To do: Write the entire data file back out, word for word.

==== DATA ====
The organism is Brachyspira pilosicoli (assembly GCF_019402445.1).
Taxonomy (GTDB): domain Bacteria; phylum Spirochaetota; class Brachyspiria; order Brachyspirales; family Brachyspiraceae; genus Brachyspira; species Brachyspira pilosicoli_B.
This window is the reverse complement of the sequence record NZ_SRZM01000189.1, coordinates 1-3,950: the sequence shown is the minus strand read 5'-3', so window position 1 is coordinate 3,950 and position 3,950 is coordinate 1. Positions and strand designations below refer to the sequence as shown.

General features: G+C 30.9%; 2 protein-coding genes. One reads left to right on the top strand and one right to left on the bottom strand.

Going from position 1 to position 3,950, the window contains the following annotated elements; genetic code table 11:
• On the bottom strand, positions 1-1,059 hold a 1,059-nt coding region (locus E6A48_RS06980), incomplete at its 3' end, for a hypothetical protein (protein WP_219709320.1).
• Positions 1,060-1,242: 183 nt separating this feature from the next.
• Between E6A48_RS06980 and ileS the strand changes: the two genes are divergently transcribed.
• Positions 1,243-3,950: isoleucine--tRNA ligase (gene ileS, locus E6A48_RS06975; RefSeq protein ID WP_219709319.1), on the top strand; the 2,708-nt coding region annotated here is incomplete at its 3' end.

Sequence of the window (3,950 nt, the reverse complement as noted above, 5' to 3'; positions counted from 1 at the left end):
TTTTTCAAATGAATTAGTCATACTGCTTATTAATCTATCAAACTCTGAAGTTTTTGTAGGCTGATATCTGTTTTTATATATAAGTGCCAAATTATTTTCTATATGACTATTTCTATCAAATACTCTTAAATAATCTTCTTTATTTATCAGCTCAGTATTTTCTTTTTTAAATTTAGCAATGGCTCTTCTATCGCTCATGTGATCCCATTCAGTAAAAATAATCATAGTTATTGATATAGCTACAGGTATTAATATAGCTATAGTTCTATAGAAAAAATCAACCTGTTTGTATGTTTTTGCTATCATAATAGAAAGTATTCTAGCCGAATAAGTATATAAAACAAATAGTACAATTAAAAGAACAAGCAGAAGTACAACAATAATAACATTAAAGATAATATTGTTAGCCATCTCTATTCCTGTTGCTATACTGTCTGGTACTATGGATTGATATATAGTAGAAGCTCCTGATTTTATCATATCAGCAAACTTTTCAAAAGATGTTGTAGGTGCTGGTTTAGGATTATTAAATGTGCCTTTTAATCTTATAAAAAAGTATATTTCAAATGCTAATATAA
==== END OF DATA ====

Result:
The organism is Brachyspira pilosicoli (assembly GCF_019402445.1).
Taxonomy (GTDB): domain Bacteria; phylum Spirochaetota; class Brachyspiria; order Brachyspirales; family Brachyspiraceae; genus Brachyspira; species Brachyspira pilosicoli_B.
This window is the reverse complement of the sequence record NZ_SRZM01000189.1, coordinates 1-3,950: the sequence shown is the minus strand read 5'-3', so window position 1 is coordinate 3,950 and position 3,950 is coordinate 1. Positions and strand designations below refer to the sequence as shown.

General features: G+C 30.9%; 2 protein-coding genes. One reads left to right on the top strand and one right to left on the bottom strand.

Going from position 1 to position 3,950, the window contains the following annotated elements; genetic code table 11:
• On the bottom strand, positions 1-1,059 hold a 1,059-nt coding region (locus E6A48_RS06980), incomplete at its 3' end, for a hypothetical protein (protein WP_219709320.1).
• Positions 1,060-1,242: 183 nt separating this feature from the next.
• Between E6A48_RS06980 and ileS the strand changes: the two genes are divergently transcribed.
• Positions 1,243-3,950: isoleucine--tRNA ligase (gene ileS, locus E6A48_RS06975; RefSeq protein ID WP_219709319.1), on the top strand; the 2,708-nt coding region annotated here is incomplete at its 3' end.

Sequence of the window (3,950 nt, the reverse complement as noted above, 5' to 3'; positions counted from 1 at the left end):
TTTTTCAAATGAATTAGTCATACTGCTTATTAATCTATCAAACTCTGAAGTTTTTGTAGGCTGATATCTGTTTTTATATATAAGTGCCAAATTATTTTCTATATGACTATTTCTATCAAATACTCTTAAATAATCTTCTTTATTTATCAGCTCAGTATTTTCTTTTTTAAATTTAGCAATGGCTCTTCTATCGCTCATGTGATCCCATTCAGTAAAAATAATCATAGTTATTGATATAGCTACAGGTATTAATATAGCTATAGTTCTATAGAAAAAATCAACCTGTTTGTATGTTTTTGCTATCATAATAGAAAGTATTCTAGCCGAATAAGTATATAAAACAAATAGTACAATTAAAAGAACAAGCAGAAGTACAACAATAATAACATTAAAGATAATATTGTTAGCCATCTCTATTCCTGTTGCTATACTGTCTGGTACTATGGATTGATATATAGTAGAAGCTCCTGATTTTATCATATCAGCAAACTTTTCAAAAGATGTTGTAGGTGCTGGTTTAGGATTATTAAATGTGCCTTTTAATCTTATAAAAAAGTATATTTCAAATGCTAATATAA